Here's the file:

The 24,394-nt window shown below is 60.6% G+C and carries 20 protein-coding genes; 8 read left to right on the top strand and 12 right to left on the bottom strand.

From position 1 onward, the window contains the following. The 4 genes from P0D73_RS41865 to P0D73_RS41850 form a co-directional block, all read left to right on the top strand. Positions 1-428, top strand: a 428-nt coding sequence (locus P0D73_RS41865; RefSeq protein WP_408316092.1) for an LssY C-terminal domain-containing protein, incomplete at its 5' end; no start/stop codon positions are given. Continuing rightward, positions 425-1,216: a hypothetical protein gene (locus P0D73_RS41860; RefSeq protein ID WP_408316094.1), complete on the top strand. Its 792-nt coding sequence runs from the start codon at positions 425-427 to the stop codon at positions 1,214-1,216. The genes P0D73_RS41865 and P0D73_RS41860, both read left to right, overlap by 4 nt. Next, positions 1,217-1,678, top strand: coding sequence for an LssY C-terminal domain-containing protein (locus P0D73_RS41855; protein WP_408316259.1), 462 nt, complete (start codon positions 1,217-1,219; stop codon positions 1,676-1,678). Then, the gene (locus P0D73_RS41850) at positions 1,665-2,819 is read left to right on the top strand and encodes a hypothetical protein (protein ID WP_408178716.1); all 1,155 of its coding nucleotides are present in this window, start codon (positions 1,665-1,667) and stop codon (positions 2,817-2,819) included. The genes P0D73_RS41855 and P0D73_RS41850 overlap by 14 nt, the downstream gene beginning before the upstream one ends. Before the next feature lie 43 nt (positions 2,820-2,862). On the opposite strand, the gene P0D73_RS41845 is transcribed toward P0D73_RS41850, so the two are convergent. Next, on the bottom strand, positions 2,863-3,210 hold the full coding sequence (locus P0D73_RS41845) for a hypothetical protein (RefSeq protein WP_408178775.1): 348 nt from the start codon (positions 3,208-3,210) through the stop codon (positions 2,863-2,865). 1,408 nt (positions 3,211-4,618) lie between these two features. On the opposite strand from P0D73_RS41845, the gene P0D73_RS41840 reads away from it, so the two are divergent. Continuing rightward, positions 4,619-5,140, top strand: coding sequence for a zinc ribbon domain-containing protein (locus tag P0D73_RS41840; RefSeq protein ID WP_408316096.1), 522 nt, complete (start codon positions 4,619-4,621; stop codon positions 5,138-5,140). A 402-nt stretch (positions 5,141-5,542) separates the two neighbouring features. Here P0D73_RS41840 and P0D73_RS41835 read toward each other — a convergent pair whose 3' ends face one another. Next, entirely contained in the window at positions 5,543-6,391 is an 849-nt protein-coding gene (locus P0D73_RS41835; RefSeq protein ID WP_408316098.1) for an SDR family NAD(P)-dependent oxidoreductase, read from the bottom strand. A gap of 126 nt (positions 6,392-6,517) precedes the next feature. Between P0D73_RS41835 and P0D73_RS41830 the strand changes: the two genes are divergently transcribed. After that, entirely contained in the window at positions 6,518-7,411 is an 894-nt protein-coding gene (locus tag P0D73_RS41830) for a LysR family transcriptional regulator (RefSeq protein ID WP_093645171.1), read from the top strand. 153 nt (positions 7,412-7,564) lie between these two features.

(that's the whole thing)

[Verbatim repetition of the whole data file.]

The 24,394-nt window shown below is 60.6% G+C and carries 20 protein-coding genes; 8 read left to right on the top strand and 12 right to left on the bottom strand.

From position 1 onward, the window contains the following. The 4 genes from P0D73_RS41865 to P0D73_RS41850 form a co-directional block, all read left to right on the top strand. Positions 1-428, top strand: a 428-nt coding sequence (locus P0D73_RS41865; RefSeq protein WP_408316092.1) for an LssY C-terminal domain-containing protein, incomplete at its 5' end; no start/stop codon positions are given. Continuing rightward, positions 425-1,216: a hypothetical protein gene (locus P0D73_RS41860; RefSeq protein ID WP_408316094.1), complete on the top strand. Its 792-nt coding sequence runs from the start codon at positions 425-427 to the stop codon at positions 1,214-1,216. The genes P0D73_RS41865 and P0D73_RS41860, both read left to right, overlap by 4 nt. Next, positions 1,217-1,678, top strand: coding sequence for an LssY C-terminal domain-containing protein (locus P0D73_RS41855; protein WP_408316259.1), 462 nt, complete (start codon positions 1,217-1,219; stop codon positions 1,676-1,678). Then, the gene (locus P0D73_RS41850) at positions 1,665-2,819 is read left to right on the top strand and encodes a hypothetical protein (protein ID WP_408178716.1); all 1,155 of its coding nucleotides are present in this window, start codon (positions 1,665-1,667) and stop codon (positions 2,817-2,819) included. The genes P0D73_RS41855 and P0D73_RS41850 overlap by 14 nt, the downstream gene beginning before the upstream one ends. Before the next feature lie 43 nt (positions 2,820-2,862). On the opposite strand, the gene P0D73_RS41845 is transcribed toward P0D73_RS41850, so the two are convergent. Next, on the bottom strand, positions 2,863-3,210 hold the full coding sequence (locus P0D73_RS41845) for a hypothetical protein (RefSeq protein WP_408178775.1): 348 nt from the start codon (positions 3,208-3,210) through the stop codon (positions 2,863-2,865). 1,408 nt (positions 3,211-4,618) lie between these two features. On the opposite strand from P0D73_RS41845, the gene P0D73_RS41840 reads away from it, so the two are divergent. Continuing rightward, positions 4,619-5,140, top strand: coding sequence for a zinc ribbon domain-containing protein (locus tag P0D73_RS41840; RefSeq protein ID WP_408316096.1), 522 nt, complete (start codon positions 4,619-4,621; stop codon positions 5,138-5,140). A 402-nt stretch (positions 5,141-5,542) separates the two neighbouring features. Here P0D73_RS41840 and P0D73_RS41835 read toward each other — a convergent pair whose 3' ends face one another. Next, entirely contained in the window at positions 5,543-6,391 is an 849-nt protein-coding gene (locus P0D73_RS41835; RefSeq protein ID WP_408316098.1) for an SDR family NAD(P)-dependent oxidoreductase, read from the bottom strand. A gap of 126 nt (positions 6,392-6,517) precedes the next feature. Between P0D73_RS41835 and P0D73_RS41830 the strand changes: the two genes are divergently transcribed. After that, entirely contained in the window at positions 6,518-7,411 is an 894-nt protein-coding gene (locus tag P0D73_RS41830) for a LysR family transcriptional regulator (RefSeq protein ID WP_093645171.1), read from the top strand. 153 nt (positions 7,412-7,564) lie between these two features.